The plaintiff continued to perform her usual job responsibilities until November 27, 1993, when she fell and sustained an on-the-job back injury while on patrol. Lehmuller reported the accident and was taken to the Southampton Hospital emergency room where she received limited treatment due to her pregnant condition. Subsequently, Lehmuller's personal orthopedic physician instructed her not to return to work. Lehmuller filed a workers' compensation claim and, on December 6, 1993, the Village prepared an "Employer's Report of Work-Related Accident/Occupational Disease."
On December 15, 1993, Chief Ialacci mailed a certified letter to Lehmuller asking that she submit to an examination by Dr. Reese at Suffolk County Headquarters to evaluate her back injury. Lehmuller complied with the Chief's request. Dr. Reese concluded, contrary to Lehmuller's personal doctor, that Lehmuller could perform light-duty work. The plaintiff was notified of the decision and subsequently returned to work on or about January 17, 1994. She was assigned to "Headquarters-schedule" light-duty with responsibilities that consisted of taking walk-in window complaints and assisting with clerical work as a result of her on-the-job injury.
Lehmuller continued to work until she gave birth to her son on April 21, 1994 and used her holiday, sick, vacation, and personal time to remain at home until September 15, 1994 when she returned to work.
Lehmuller filed this lawsuit alleging that the Village discriminated against her because of her pregnancy in violation of both Title VII and the Pregnancy Discrimination Act. In addition, the plaintiff claims discrimination because of her back-injury disability in violation of the Americans With Disabilities Act ("ADA"). Finally, the plaintiff maintains that the defendants deprived her of her federal right to free speech based on the alleged retaliation against her for filing the EEOC claim. Specifically, Lehmuller contends that the Village unlawfully required a second examination of her back injury that resulted in her return to work contrary to her own doctor's advice. Further, Lehmuller asserts that her EEOC claim is a protected right to petition the government for redress under the First Amendment and, therefore, the Village's alleged retaliatory actions violated her constitutional right.
A. Standard for Summary Judgment
A court may grant summary judgment "only if the evidence, viewed in the light most favorable to the party opposing the motion, presents no genuine issue of material fact," Cable Science Corp. v. Rochdale Village, Inc., 920 F.2d 147, 151 (2d Cir. 1990), and the movant is entitled to judgment as a matter of law. See Anderson v. Liberty Lobby, Inc., 477 U.S. 242, 248, 91 L. Ed. 2d 202, 106 S. Ct. 2505 (1986); see also Fed. R. Civ. P. 56(c) (summary judgment standard). The court must, however, resolve all ambiguities and draw all reasonable inferences in the light most favorable to the party opposing the motion. See Quaratino v. Tiffany Co., 71 F.3d 58, 64 (2d Cir. 1995); Twin Lab., Inc. v. Weider Health & Fitness, 900 F.2d 566, 568 (2d Cir. 1990); Knight v. U.S. Fire Ins. Co., 804 F.2d 9, 11 (2d Cir. 1986), cert. denied, 480 U.S. 932, 94 L. Ed. 2d 762, 107 S. Ct. 1570 (1987).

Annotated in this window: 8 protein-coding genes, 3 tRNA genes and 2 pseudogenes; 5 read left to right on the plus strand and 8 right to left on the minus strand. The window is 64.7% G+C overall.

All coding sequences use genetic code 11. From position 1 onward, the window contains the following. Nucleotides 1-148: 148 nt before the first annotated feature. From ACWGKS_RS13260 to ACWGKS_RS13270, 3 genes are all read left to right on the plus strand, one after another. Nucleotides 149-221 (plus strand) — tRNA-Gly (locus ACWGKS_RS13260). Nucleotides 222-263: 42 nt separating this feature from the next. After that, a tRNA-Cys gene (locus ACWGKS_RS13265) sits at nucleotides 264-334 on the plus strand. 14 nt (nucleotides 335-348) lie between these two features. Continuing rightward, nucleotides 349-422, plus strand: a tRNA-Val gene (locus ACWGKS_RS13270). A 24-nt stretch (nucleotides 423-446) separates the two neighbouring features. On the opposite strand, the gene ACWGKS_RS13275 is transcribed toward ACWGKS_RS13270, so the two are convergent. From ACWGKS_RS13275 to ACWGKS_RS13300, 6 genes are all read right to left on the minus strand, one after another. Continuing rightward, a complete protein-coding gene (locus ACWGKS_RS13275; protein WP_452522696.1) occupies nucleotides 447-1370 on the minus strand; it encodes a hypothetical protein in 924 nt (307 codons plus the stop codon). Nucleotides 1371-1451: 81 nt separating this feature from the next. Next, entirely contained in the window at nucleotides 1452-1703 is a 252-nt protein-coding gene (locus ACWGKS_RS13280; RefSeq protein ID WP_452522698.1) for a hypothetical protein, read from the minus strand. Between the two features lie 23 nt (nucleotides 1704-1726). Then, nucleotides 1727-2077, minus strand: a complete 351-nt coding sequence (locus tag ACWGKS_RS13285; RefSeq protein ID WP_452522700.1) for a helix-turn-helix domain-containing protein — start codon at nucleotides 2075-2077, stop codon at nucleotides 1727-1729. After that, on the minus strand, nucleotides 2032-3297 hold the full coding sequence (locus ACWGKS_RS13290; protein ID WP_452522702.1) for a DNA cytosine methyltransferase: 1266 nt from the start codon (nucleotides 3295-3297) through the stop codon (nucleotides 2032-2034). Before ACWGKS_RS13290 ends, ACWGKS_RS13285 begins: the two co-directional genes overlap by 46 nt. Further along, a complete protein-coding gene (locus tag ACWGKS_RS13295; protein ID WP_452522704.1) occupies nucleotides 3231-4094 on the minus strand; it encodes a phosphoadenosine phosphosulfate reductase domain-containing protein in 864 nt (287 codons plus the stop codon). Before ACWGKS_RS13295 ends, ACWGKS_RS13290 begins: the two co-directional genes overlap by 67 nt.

According to the Second Circuit "summary judgment is a tool to winnow out from the trial calendar those cases whose facts predestine them to result in a directed verdict." United Nat'l Ins. Co. v. The Tunnel, Inc., 988 F.2d 351, 355 (2d Cir. 1993). Once a party moves for summary judgment, to avoid the granting of the motion, the non-movant must come forward with specific facts showing that a genuine issue for trial exists. See Western World Ins. Co. v. Stack Oil, Inc., 922 F.2d 118, 121 (2d Cir. 1990) (quoting Fed. R. Civ. P. 56(e)); see also Nat'l Union Fire Ins. Co. v. Turtur, 892 F.2d 199, 203 (2d Cir. 1989). A genuine issue of material fact exists if "a reasonable jury could return a verdict for the nonmoving party." Liberty Lobby, 477 U.S. at 248; see Vann v. New York City, 72 F.3d 1040, 1048 (2d Cir. 1995).
Mere conclusory allegations, speculation or conjecture will not, however, avail a party resisting summary judgment. See Western World, 922 F.2d at 121. If there is evidence in the record as to any material fact from which an inference could be drawn in favor of the non-movant, summary judgment is unavailable. See United Nat'l, 988 F.2d at 354-55; Rattner v. Netburn, 930 F.2d 204, 209 (2d Cir. 1991). Finally, the court is charged with the function of "issue finding," not "issue resolution." Gallo v. Prudential Residential Servs., Ltd. Partnership, 22 F.3d 1219, 1224 (2d Cir. 1994).
It is within this framework that the Court addresses the grounds for the present motions for summary judgment.
B. Title VII of the Civil Rights of Act of 1964
Section 2000e-2 of Title VII provides that:
(a) it shall be an unlawful employment practice
(1) to . . . discriminate against any individual with respect to his compensation, terms, conditions, or privileges of employment because of such individual's race, color, religion, or sex . . . .